Adriaens, Fien. 2009. Post-Feminism in Popular Culture: A Potential for Critical Resistance?” Politics and Culture 4 (November): online. http://politicsandculture.org/2009/11/09/post-feminism-in-popular-culture-a-potential-for-critical-resistance/
Post-feminism as contested, yet fundamental – differing definitions by Genz 2006, Lotz 2001, Tasker and Negra 2005 – contradictory, pluralistic, lacks fixed meaning. Requires situation within late-capitalist society framed by consumerism, individualism, post-modernism, decreased institutionalization of politics/activism. Gender issues as both public/private and relevant, but confronted through “ empowerment and independence, individual choice, (sexual) pleasure, consumer culture, fashion, hybridism, humour, and the renewed focus on the female body” (online).
Situated in a series of “posts” – post-structuralism, post-modernism, post-colonialism. Rejection of fixed paradigms of gender, heteronormativity; deconstruction of identity as singular and fixed. However, also seemingly accompanied by neoliberal individualism (neoliberalism shifting from “being a political or economic rationality to a mode of governmentality that operates across a range of social spheres” (online)).
- Post-feminism as political – as confrontation of third-wave “ difference”
- Post-feminism casting feminist action and thought as historical
- Post-feminism as neoconservative backlash against feminism
Gill (2007): PF not only as response to feminism, but an integration of neoliberalism into feminist ideology.
- Increased focus on agentic individualism; structures as being pressed to the margins of influence
- Neoliberalistic rationality, independence, and dynamism echoed by agentic and self-creating subjects of PF.
- Cultural discourses of PF call women to self-manage, self-discipline (“to a much greater extent than men” — kx^ WHY? – see also Gill 2007 – 163-164); evident in popular cultural texts – how to dress, how to design your home, how to model your body.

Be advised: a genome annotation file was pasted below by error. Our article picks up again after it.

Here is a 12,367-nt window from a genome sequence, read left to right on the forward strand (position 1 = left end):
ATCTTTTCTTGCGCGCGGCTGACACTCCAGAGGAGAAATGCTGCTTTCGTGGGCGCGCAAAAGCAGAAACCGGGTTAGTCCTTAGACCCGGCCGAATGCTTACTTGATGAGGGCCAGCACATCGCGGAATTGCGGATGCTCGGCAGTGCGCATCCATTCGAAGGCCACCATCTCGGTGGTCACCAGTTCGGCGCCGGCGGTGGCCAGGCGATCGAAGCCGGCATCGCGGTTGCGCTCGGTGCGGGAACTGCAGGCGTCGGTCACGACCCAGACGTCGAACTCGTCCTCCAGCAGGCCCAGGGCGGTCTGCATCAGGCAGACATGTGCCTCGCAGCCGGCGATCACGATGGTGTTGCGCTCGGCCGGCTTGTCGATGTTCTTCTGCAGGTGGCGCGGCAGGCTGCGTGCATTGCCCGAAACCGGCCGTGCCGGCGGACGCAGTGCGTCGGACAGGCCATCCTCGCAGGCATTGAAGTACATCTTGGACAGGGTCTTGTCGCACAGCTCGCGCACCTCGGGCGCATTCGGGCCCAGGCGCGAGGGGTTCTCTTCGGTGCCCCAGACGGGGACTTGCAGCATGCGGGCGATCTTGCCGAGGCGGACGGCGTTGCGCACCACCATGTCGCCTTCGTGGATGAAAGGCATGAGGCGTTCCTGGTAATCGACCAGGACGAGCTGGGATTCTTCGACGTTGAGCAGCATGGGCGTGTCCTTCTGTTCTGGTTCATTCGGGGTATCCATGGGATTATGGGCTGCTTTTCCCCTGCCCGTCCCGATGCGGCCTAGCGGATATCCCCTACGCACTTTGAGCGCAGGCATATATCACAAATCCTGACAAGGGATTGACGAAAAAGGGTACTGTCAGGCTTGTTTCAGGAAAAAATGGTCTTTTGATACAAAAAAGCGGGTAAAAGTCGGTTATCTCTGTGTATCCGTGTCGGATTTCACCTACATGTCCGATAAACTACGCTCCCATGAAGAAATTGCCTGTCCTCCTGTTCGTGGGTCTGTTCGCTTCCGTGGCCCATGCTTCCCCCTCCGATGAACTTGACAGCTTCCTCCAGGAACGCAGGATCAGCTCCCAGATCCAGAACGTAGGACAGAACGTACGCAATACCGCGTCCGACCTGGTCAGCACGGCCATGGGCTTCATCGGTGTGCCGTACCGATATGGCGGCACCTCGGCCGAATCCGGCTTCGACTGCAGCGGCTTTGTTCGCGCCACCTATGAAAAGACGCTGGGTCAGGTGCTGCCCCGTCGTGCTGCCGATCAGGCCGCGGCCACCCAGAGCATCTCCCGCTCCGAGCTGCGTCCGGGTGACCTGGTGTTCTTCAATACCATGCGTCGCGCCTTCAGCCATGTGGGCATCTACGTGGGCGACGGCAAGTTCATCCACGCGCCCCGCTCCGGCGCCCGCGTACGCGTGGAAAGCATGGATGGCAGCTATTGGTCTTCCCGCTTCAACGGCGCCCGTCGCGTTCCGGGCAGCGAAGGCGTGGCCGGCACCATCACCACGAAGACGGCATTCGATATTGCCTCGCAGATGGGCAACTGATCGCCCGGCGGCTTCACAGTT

However, PF discussed within political terms of agency, resistance, counter-hegemonic actions within feminist theory and practice. Paradoxical, according to Genz 2006, due to its rooting in both consumerism as well as anti-essentialism and individual difference.
PF as critique to second-wave feminism – committed to “sameness, equality, universal action, sisterhood and scientific understanding” (online – see also Arneil 1999, Gamble 2001); critique to SWF’s reliance on essentialist binaries and relationships between feminism, femininity,(and kx^ women). Critiques monolithic ideal of woman, femininity – rejects binaries of gender, sexuality. Instead, PF promotes hybridized and multiple identities, relies on women to construct, recognize, and act on own personal set of identities.
“In the process post feminism facilitates a broad-based, pluralistic conception of the application of feminism, and addresses the demands of marginalized, diasporic and colonized cultures for a non-hegemonic feminism capable of giving voice to local, indigenous and post-colonial feminisms” (Murray, 1997: 39). — PF as critique to whiteness, straightness, liberalism, and imperialism?